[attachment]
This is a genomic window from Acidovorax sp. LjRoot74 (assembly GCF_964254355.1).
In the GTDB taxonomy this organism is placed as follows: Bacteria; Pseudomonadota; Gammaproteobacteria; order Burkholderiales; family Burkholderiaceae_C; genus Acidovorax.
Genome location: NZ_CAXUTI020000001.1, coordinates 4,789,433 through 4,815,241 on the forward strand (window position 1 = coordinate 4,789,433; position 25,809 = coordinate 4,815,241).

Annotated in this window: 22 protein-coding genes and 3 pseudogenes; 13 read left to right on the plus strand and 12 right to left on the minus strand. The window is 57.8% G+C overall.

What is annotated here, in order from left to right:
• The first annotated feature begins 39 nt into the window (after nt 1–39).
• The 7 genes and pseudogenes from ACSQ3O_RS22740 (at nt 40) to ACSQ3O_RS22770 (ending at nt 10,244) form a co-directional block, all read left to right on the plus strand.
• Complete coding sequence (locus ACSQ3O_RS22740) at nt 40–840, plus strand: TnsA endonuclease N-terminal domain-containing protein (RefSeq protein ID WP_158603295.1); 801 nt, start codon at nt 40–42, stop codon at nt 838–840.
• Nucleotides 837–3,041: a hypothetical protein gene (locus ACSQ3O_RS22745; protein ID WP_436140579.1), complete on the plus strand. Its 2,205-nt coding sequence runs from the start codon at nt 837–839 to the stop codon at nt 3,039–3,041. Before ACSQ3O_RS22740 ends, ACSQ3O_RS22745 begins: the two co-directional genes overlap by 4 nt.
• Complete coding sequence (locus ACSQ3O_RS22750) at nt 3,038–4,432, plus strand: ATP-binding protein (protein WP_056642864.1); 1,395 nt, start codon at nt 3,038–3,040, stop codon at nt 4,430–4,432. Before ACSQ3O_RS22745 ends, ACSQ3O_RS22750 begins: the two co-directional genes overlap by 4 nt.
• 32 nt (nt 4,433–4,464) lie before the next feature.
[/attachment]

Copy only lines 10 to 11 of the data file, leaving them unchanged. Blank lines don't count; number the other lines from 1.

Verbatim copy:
• Complete coding sequence (locus ACSQ3O_RS22750) at nt 3,038–4,432, plus strand: ATP-binding protein (protein WP_056642864.1); 1,395 nt, start codon at nt 3,038–3,040, stop codon at nt 4,430–4,432. Before ACSQ3O_RS22745 ends, ACSQ3O_RS22750 begins: the two co-directional genes overlap by 4 nt.
• 32 nt (nt 4,433–4,464) lie before the next feature.